No reply has been found, and the proposal may have been overtaken by the controversy over Loan himself that came to a head when Headquarters suggested his removal. As for the original 10-million-piaster subsidy, while it may have spared Ky some embarrassment, its influence on the electoral outcome was apparently slight, as the only available reference to its use concerns support to two unsuccessful candidates in Da Nang,
The discussion over Loan's future - it did not address the means by which he might be unseated - brought into focus once more the perennial problem facing the Agency and the rest of the US Mission as they looked for Vietnamese officials meriting US support. Loan was energetic and highly intelligent, manipulative, and entirely loyal to Ky. But he did not look to the US for guidance, and in personal style sometimes appeared to be playing the clown. COS Hart later recalled having liked him; even if Loan "never agreed with anything I ever said," he was "absolutely honest," and perhaps the only Vietnamese official of Hart's acquaintance who would openly disagree with an American
To Russ Miller, who saw them together after he returned to Saigon in early 1967, the fastidious Hart looked repelled by Loan's "scruffy fatigues and open-toed sandals," and put off as well by Loan's chronic unavailability for an appointment. But there were more substantial reasons for reservations about Loan. Among them were his contempt for individual legal rights and for programs aimed at ingratiating the government with the peasantry, an attitude that put him at odds with American convictions on these issues.
Whatever his retrospective opinion of Loan, Hart described himself  as "not an admirer" when the Ambassador pressed him, in October 1966, to object to the Headquarters call for Loan's removal. Swallowing his reservations. Hart agreed that the police chief was indispensable to Ky at a moment when the US was counting on Ky to produce a constitution and a stable civilian government. Loan soon became important to CIA as well, as events unfolded that led to the Station's two most important political initiatives of 1967.
We seem to be mightily involved with forming the government that is to be out ally.
In the first of these initiatives, the Station tried to establish clandestine contact with the National Liberation Front for South Vietnam (NLFSVN. usually abbreviated NLF), which although directed from Hanoi was composed mainly of southern Vietnamese. The Station proposed to identify presumed moderate elements in the NLF and to set up a commununications channel to any of these who might be interested in a dialog that excluded Hanoi. The second initiative involved a renewed effort tn deal with perpetually unstable government in Saigon. Here, the May 1967 arrival of Ellsworth Bunker as US Ambassador and the approach of presidential elections in South Vietnam ushered in a new CIA effort to influence Vietnamese politics,
Say what?  Yeah, that needed to be underlined, italicized, and made bold!  A few paragraphs later....
Ky's man, General Loan, visited Washington in May [1967] and made it plain that he saw no reason not to exploit the government apparatus to get Ky elected to the presidency. CIA Headquarters seemingly paid little attention to this, perhaps because DDP Richard Helms and FE Division Chief Colby were more interested in the approach to the NLF. Helms forcefully urged more initiatives like the one to Tan Buu Kiem of the NLF Foreign Affairs Committee, and Loan tepidly agreed that the Central Intelligence Organization might be the best instrument for this. Meanwhile, in Saigon, the rumor mill impeded American efforts to be perceived as having no preference between Thieu and Ky. The chief of the police Special Branch told a Station agent that the rumored imminent removal of John Hart and Ed Lansdale would serve local politicians as proof of US bias against Ky, if it took place, and of favoritism toward him if it didn't.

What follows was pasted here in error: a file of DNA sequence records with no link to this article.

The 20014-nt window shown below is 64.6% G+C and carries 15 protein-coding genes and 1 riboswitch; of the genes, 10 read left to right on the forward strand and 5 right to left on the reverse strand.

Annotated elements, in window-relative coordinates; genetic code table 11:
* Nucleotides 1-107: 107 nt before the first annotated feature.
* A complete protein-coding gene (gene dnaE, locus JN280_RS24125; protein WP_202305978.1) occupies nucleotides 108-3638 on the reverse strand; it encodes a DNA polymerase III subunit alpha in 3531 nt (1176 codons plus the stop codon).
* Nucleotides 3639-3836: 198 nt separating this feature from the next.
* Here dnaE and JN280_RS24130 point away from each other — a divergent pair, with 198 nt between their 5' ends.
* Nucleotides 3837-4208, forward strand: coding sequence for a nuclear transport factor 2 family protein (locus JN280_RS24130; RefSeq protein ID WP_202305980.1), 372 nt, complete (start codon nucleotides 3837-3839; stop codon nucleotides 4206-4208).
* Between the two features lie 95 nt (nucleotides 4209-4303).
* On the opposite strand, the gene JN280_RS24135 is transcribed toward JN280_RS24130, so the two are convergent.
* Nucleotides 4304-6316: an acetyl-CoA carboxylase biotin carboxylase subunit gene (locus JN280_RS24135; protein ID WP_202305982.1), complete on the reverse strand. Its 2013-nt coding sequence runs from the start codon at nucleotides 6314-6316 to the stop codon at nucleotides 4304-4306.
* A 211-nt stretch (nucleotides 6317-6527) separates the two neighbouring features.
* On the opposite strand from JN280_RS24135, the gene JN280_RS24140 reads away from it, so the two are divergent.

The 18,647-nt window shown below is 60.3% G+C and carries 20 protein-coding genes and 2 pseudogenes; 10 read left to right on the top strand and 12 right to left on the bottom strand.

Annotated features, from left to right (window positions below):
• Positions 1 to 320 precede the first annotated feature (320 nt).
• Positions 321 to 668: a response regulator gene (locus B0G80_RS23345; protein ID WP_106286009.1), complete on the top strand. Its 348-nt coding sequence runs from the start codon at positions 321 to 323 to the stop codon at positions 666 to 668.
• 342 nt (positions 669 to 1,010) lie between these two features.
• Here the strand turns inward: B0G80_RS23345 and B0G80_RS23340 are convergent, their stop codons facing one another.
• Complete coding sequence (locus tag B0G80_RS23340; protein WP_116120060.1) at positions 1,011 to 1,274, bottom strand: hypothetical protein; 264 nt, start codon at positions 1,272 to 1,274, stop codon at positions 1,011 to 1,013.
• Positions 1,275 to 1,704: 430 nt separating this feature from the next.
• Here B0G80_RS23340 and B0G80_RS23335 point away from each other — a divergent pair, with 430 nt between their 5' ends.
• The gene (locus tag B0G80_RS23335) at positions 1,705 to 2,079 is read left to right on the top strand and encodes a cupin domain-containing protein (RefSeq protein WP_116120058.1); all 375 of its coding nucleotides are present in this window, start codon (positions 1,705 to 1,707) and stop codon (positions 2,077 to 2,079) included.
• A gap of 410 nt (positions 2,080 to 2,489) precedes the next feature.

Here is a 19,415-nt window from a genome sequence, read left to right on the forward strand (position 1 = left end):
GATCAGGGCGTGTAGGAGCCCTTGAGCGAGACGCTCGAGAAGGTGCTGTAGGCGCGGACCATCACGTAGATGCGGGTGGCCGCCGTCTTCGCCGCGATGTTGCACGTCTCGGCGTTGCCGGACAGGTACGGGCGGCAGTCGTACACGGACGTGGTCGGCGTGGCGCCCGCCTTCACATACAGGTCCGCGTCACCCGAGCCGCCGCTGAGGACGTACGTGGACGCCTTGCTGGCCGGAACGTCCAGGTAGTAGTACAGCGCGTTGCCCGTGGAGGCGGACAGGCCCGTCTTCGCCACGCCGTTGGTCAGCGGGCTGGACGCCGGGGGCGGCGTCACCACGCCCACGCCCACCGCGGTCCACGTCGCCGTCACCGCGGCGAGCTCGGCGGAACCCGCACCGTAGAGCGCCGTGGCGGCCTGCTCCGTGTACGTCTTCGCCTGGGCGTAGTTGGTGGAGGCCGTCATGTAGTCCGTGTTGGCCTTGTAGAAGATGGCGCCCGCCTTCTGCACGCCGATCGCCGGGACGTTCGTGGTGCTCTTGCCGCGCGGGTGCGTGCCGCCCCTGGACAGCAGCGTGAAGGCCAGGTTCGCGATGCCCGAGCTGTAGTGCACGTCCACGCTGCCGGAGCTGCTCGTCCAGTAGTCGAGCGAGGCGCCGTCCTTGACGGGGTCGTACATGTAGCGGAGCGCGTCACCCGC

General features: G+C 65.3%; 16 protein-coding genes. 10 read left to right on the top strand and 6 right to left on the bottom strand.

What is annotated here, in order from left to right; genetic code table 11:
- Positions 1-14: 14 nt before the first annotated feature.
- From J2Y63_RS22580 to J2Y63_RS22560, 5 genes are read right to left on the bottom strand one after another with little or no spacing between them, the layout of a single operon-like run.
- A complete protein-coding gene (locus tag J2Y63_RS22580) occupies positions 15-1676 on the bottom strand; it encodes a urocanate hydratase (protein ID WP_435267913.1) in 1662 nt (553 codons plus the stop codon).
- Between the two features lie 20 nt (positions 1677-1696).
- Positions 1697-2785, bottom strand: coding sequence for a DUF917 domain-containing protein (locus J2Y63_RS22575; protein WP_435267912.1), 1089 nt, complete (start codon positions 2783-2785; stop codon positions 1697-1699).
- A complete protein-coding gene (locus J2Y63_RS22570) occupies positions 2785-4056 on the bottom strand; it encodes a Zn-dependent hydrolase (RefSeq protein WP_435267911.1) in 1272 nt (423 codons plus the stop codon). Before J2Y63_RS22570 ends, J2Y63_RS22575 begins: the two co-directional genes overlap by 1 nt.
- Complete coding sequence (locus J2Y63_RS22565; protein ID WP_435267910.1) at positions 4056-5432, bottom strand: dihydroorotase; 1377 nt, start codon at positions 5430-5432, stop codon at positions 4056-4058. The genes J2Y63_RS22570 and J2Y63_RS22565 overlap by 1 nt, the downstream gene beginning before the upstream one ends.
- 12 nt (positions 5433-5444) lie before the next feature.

Ellsworth Bunker had been in Saigon less than two weeks when on 12 May [1968] Prime Minister Nguyen Cao Ky announced his presidential candidacy. Unlike Lodge, Bunker had no reservations about using CIA's political contacts in Saigon. He promptly enlisted the Station to help fulfill a Washington mandate to ensure fair elections, and to prevent a split in the Vietnamese military while the US preserved its neutrality between Thieu and Ky. As it turned out, Bunker needed all the help he could get, as this objective was threatened from the outset by General Loan, who upon his return from Washington had put into conspicuous action his belief in using government resources to promote Ky's bid. Washington and the US Mission now switched their earlier positions on Loan, as State rejected Bunker's 19 June proposal to force Loan's removal, and suggested using Miller to approach .Ky directly to curb campaign excesses. George Carver, the DCT's Special Assistant for Vietnam Affairs (SAVA), thought Loan's activities a symptom of Saigon's political malaise, not a cause, and suspected that Bunker's proposal reflected little more than the influence of John Hart's "personal distaste for and dislike of Loan."